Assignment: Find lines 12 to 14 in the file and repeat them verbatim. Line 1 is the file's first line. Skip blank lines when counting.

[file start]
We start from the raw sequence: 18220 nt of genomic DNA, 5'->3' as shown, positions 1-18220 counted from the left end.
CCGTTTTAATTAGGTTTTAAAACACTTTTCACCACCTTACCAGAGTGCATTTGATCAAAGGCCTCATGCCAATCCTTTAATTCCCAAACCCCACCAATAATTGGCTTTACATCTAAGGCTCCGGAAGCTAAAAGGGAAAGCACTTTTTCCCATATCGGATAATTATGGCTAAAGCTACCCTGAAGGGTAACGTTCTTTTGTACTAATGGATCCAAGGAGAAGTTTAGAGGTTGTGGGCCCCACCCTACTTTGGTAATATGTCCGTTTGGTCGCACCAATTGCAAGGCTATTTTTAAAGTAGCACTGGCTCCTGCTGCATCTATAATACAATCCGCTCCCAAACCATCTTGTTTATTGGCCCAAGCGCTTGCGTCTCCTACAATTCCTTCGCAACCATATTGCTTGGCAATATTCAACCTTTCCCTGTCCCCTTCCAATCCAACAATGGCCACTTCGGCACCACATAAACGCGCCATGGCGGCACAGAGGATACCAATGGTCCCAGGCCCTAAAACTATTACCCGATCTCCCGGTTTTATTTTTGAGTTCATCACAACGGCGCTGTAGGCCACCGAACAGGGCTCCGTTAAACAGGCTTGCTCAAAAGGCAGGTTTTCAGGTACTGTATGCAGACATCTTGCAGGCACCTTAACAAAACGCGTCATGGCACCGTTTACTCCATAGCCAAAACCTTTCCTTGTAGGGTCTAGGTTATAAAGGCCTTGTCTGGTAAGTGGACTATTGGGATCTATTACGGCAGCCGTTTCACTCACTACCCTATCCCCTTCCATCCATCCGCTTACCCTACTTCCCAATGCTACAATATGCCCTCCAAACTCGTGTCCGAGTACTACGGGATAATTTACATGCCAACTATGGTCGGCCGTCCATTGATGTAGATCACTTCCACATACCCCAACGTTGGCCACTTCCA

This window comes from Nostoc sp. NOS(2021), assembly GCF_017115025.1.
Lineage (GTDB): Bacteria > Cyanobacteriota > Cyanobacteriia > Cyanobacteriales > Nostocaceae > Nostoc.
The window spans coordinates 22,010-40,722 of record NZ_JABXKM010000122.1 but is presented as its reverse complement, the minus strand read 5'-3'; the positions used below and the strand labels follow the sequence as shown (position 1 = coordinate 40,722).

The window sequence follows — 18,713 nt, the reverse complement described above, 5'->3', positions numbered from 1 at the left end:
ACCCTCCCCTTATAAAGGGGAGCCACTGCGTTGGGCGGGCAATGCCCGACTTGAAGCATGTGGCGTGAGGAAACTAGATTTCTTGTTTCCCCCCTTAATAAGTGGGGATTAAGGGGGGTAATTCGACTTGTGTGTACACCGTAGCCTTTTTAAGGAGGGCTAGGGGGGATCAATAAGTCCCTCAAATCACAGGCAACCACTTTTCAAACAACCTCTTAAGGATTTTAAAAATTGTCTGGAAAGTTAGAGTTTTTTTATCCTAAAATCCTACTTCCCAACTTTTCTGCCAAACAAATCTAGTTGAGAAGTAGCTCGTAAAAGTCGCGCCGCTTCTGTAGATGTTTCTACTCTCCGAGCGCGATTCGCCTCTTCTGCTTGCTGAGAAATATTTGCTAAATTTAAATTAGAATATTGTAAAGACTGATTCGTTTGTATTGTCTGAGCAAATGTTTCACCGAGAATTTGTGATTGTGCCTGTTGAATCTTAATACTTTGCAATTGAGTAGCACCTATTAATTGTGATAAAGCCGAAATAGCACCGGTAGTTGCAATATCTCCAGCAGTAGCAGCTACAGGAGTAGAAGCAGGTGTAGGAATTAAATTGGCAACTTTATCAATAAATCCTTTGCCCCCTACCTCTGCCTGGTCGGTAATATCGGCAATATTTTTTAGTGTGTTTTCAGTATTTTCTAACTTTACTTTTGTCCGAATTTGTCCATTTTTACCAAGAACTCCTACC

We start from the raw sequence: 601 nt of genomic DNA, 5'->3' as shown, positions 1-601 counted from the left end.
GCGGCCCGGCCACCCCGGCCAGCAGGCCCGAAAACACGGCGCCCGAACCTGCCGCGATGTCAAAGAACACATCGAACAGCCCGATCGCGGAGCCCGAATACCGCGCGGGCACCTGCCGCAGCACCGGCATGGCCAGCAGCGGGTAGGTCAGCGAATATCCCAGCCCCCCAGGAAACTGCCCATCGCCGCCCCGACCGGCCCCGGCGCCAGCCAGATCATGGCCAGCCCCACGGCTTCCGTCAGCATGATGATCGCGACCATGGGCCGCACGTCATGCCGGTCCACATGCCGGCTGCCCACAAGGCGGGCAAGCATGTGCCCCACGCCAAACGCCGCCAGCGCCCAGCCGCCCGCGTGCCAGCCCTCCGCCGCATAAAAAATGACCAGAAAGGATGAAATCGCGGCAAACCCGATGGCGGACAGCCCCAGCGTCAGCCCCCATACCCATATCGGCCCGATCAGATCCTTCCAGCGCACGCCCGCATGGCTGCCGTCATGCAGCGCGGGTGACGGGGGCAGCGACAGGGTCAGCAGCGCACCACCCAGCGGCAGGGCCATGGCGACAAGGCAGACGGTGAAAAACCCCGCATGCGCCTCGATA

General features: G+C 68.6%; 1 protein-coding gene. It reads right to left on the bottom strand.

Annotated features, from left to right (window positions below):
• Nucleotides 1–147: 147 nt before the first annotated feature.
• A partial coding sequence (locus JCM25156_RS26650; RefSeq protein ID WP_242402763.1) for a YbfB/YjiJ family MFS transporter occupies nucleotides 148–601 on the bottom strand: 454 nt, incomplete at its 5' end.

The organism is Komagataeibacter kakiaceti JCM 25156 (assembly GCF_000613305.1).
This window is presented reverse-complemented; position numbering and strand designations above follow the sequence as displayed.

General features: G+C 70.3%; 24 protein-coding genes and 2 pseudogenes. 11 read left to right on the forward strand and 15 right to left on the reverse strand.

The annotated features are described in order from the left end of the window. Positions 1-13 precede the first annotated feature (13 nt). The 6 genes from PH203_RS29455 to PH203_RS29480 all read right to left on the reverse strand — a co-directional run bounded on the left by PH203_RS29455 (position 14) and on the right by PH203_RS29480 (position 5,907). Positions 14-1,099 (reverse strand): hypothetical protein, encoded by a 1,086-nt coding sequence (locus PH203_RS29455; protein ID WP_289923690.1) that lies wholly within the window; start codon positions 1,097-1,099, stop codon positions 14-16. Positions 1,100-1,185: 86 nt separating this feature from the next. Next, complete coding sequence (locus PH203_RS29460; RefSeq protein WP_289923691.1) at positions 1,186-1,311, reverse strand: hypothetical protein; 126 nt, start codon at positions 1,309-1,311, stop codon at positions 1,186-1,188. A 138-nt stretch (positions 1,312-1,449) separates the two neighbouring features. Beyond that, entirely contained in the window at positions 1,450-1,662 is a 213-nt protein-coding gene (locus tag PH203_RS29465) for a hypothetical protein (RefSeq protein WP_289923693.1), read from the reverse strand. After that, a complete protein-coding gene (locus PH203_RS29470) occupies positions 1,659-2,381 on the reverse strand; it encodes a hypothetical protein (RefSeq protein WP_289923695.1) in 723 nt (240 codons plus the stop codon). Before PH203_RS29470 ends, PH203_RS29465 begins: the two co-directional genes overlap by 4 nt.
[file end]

• Nucleotides 1–147: 147 nt before the first annotated feature.
• A partial coding sequence (locus JCM25156_RS26650; RefSeq protein ID WP_242402763.1) for a YbfB/YjiJ family MFS transporter occupies nucleotides 148–601 on the bottom strand: 454 nt, incomplete at its 5' end.

The organism is Komagataeibacter kakiaceti JCM 25156 (assembly GCF_000613305.1).